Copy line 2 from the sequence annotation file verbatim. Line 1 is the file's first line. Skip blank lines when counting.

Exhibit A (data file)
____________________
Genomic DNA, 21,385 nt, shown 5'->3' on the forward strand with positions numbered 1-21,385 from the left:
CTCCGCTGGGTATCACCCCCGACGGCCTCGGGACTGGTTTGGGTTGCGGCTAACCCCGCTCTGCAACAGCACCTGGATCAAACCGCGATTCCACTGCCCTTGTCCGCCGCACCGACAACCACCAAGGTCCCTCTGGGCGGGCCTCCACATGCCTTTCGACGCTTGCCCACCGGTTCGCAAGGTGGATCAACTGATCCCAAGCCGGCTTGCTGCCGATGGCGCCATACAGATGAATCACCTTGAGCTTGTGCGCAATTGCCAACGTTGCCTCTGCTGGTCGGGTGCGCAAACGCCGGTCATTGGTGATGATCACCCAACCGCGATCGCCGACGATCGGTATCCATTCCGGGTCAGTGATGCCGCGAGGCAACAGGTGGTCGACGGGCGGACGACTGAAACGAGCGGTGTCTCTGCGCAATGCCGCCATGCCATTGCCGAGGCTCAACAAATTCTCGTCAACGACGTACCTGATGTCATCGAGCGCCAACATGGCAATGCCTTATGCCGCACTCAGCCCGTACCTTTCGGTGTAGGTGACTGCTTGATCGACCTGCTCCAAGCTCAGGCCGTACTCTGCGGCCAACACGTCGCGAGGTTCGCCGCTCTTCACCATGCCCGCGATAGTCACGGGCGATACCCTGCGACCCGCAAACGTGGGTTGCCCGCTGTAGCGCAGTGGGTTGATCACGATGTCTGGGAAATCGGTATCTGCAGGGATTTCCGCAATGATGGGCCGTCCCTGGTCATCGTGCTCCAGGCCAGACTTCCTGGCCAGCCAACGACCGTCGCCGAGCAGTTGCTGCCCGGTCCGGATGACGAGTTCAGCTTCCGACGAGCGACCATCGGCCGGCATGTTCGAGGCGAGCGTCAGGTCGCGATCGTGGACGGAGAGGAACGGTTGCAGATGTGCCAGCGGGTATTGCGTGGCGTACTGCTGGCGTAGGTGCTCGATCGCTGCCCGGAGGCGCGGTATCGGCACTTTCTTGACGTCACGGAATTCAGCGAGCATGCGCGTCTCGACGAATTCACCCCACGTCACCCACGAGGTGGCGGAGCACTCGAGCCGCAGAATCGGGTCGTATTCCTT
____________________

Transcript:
CTCCGCTGGGTATCACCCCCGACGGCCTCGGGACTGGTTTGGGTTGCGGCTAACCCCGCTCTGCAACAGCACCTGGATCAAACCGCGATTCCACTGCCCTTGTCCGCCGCACCGACAACCACCAAGGTCCCTCTGGGCGGGCCTCCACATGCCTTTCGACGCTTGCCCACCGGTTCGCAAGGTGGATCAACTGATCCCAAGCCGGCTTGCTGCCGATGGCGCCATACAGATGAATCACCTTGAGCTTGTGCGCAATTGCCAACGTTGCCTCTGCTGGTCGGGTGCGCAAACGCCGGTCATTGGTGATGATCACCCAACCGCGATCGCCGACGATCGGTATCCATTCCGGGTCAGTGATGCCGCGAGGCAACAGGTGGTCGACGGGCGGACGACTGAAACGAGCGGTGTCTCTGCGCAATGCCGCCATGCCATTGCCGAGGCTCAACAAATTCTCGTCAACGACGTACCTGATGTCATCGAGCGCCAACATGGCAATGCCTTATGCCGCACTCAGCCCGTACCTTTCGGTGTAGGTGACTGCTTGATCGACCTGCTCCAAGCTCAGGCCGTACTCTGCGGCCAACACGTCGCGAGGTTCGCCGCTCTTCACCATGCCCGCGATAGTCACGGGCGATACCCTGCGACCCGCAAACGTGGGTTGCCCGCTGTAGCGCAGTGGGTTGATCACGATGTCTGGGAAATCGGTATCTGCAGGGATTTCCGCAATGATGGGCCGTCCCTGGTCATCGTGCTCCAGGCCAGACTTCCTGGCCAGCCAACGACCGTCGCCGAGCAGTTGCTGCCCGGTCCGGATGACGAGTTCAGCTTCCGACGAGCGACCATCGGCCGGCATGTTCGAGGCGAGCGTCAGGTCGCGATCGTGGACGGAGAGGAACGGTTGCAGATGTGCCAGCGGGTATTGCGTGGCGTACTGCTGGCGTAGGTGCTCGATCGCTGCCCGGAGGCGCGGTATCGGCACTTTCTTGACGTCACGGAATTCAGCGAGCATGCGCGTCTCGACGAATTCACCCCACGTCACCCACGAGGTGGCGGAGCACTCGAGCCGCAGAATCGGGTCGTATTCCTT